With the Clinton/Obama approach to US foreign policy, we largely knew what to expect in our relationships and demands across the world. However, with the America First approach, we could find ourselves saving some money but burning bridges. As the US relies on its enemies believing that the US will backup its treaties and security guarantees, calling those guarantees into question, as the America First plan does, could create an opportunity for a country to challenge us or our allies, potentially creating a war. On top of that, since much of the global economy’s stability relies on US guarantees, the policy could pose a great economic risk. So, where does this leave us? As the country has chosen to chart a new course with unknown consequences, it remains important to press for sound foreign policy. The United States will remain the most militarily powerful country on earth for a long while. However, in this changing world dominated more by terror threats than cold or world wars, the United States must responsibly tailor its power to meet the new world. The solutions will be piecemeal and won’t cover nearly enough, but by chipping away at the obsolete policies of the Cold War, the United States can responsibly accept its great power but also see the benefits of limiting that power.

As it stands, President Obama has agreed to fund a nuclear modernization program that would spend over $1 trillion building new nuclear weapons and facilities for such weapons [1]. If you want to push the United States into a more responsible foreign policy using these small solutions, let your voice be heard and tell President Obama, and soon-to-be President Trump, that you want him to lead this country and the world by not going forward with the nuclear modernization program. Organizations like Global Zero have done a lot of work in fighting nuclear proliferation, and on their website, you can attach your name to an email that will be given to President Obama, reminding him that the nation wants a responsible foreign policy.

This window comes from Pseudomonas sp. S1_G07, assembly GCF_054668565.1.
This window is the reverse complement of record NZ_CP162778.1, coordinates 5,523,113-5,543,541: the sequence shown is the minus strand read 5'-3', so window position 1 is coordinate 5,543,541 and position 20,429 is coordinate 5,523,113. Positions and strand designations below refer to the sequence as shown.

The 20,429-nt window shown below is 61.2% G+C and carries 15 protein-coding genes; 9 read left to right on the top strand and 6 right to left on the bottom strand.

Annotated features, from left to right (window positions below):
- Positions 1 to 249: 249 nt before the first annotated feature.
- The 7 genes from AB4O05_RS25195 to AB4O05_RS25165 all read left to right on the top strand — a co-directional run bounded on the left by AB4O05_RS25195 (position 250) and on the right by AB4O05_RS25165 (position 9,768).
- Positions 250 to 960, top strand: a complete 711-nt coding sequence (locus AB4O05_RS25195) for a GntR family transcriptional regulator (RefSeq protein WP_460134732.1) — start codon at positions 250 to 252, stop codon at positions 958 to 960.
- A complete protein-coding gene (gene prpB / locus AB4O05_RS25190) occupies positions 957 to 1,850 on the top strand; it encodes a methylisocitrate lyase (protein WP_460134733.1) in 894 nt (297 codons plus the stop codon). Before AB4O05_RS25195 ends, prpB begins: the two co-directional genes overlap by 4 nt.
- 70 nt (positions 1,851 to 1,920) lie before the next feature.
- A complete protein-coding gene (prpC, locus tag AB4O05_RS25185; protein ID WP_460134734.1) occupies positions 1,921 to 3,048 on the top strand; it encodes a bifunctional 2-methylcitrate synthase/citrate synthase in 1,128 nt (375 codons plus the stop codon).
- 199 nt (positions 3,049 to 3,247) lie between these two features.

Global Zero website:

Global Zero email:


Gallup, I. (2016). Taxes. Retrieved November 11, 2016, from




Markose Butler is a Policy Corner Writer for PVNN. He earned his Bachelor's degree in Government and International Relations from the University of Texas in Austin and a M.A. in International Studies. He is also an insurance professional based in Los Angeles. As a political junkie, he likes discussing a variety of issues ranging from the election to the most arcane policy debates. As a writer, he is focused on issues of war and peace, sustainable economic development, and civil rights justice (especially racial and LGBT justice). Markose ordinarily writes from a progressive viewpoint incorporating data, history, and socioeconomic context into his work. As a situational ethicist, he considers himself more of a pragmatic progressive and is interested a practical political solutions to policy priorities.